In observance of Women’s History Month, important stories are being told.
How did it happen that women started working as union coal miners in West Virginia? It wasn’t easy.
In the late 1970s, a concerted effort was made through the United Mine Workers of America and the Coal Employment Project, a non-profit organization that advocated for women’s inclusion in industrial mine workforces.
Those involved fought discrimination that working women encountered and organized around working-class women’s issues.
Their stories are being preserved through the Women Miners Oral History Project and will be archived in the Feminist Activist Collection at West Virginia University’s West Virginia and Regional History Center, a component of the WVU Libraries.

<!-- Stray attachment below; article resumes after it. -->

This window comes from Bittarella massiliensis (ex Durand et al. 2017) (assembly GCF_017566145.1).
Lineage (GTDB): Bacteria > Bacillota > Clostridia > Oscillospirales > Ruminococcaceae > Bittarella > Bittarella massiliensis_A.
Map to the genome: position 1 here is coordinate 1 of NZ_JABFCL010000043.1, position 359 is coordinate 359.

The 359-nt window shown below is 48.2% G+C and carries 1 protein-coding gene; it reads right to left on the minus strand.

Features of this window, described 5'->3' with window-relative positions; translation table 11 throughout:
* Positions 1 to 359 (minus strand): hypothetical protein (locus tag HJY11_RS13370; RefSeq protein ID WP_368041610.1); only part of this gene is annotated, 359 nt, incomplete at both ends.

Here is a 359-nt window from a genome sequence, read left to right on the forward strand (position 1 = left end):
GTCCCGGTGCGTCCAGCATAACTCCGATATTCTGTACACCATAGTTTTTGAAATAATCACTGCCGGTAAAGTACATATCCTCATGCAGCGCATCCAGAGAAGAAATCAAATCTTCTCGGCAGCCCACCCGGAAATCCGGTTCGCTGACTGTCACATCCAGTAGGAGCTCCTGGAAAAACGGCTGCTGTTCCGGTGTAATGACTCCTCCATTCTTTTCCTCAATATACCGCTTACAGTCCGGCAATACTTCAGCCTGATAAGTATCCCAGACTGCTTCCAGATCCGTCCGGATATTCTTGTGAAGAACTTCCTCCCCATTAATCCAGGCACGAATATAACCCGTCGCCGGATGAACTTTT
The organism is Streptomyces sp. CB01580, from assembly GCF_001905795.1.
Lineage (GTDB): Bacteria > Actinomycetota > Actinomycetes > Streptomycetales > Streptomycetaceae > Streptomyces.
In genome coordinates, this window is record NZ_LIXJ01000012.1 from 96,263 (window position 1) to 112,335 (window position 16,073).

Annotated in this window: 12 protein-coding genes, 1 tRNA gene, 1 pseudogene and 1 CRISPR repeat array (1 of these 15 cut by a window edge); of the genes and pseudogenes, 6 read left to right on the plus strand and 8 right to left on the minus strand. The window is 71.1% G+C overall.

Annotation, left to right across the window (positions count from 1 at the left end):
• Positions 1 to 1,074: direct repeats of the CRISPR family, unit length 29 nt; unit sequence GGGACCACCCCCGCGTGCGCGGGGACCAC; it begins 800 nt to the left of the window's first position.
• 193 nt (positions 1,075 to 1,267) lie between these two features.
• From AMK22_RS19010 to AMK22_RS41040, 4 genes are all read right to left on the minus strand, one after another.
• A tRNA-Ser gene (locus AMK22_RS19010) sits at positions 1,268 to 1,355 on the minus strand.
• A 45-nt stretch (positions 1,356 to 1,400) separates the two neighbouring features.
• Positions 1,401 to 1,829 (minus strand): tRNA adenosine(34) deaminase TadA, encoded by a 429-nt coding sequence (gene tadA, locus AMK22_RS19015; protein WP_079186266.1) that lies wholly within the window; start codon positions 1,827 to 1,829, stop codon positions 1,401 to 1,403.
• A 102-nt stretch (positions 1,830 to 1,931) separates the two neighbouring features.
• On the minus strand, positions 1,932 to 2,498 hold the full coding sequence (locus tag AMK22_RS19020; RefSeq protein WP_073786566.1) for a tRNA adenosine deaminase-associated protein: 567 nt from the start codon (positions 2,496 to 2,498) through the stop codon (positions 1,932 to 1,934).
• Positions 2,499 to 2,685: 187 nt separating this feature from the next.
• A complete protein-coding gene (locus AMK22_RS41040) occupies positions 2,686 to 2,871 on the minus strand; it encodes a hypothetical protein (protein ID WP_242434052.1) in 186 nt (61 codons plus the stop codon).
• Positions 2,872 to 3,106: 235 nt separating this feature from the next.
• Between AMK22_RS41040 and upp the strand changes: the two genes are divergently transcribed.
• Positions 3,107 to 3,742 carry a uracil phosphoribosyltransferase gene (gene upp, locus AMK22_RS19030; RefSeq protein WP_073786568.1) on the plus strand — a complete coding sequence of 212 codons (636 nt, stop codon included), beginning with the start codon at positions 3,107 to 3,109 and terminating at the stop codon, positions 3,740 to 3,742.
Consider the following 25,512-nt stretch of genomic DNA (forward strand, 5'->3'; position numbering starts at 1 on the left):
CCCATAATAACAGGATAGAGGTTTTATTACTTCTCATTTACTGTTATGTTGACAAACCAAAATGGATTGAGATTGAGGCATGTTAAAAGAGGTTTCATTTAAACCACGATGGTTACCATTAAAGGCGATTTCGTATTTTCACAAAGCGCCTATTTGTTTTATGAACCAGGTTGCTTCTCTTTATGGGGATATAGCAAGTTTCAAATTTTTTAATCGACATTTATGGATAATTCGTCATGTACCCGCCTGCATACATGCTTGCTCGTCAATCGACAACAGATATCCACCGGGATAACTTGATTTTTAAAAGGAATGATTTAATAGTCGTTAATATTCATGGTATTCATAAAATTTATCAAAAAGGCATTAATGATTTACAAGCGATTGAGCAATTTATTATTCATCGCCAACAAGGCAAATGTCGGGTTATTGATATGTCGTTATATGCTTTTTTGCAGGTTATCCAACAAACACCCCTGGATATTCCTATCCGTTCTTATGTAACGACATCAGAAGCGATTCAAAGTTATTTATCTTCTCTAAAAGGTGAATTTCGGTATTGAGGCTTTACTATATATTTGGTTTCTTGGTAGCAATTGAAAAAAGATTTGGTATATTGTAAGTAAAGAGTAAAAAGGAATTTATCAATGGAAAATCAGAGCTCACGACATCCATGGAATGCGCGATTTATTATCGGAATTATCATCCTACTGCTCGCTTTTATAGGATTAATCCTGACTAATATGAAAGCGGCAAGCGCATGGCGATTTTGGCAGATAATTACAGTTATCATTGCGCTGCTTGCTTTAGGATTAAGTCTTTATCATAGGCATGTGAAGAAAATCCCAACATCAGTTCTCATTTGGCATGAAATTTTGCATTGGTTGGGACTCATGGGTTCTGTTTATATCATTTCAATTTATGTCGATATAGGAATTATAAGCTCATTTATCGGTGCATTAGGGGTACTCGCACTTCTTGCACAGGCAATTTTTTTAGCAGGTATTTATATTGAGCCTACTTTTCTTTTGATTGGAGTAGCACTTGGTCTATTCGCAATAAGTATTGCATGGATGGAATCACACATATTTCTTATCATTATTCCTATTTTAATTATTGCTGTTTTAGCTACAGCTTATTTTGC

More information about the ground-breaking efforts of those who dealt with economic and social justice issues, health concerns, and professional development challenges for women in our state and nation is needed. From the 1960s on, more and more was happening, but not without significant organizing, planning and follow-through in all fields.
For those who were or know of feminist activists in our region, their records, mementos, photos and other items related to their efforts should be preserved. Contact Lori Hostuttler at the Feminist Activist Collection via firstname.lastname@example.org or 304-293-3536 to learn more.
With everyone’s help, the Collection will be able to provide researchers, students and our communities with the “big picture” about how the activists who made history did it.
This post is from Deb Miller, Esq.
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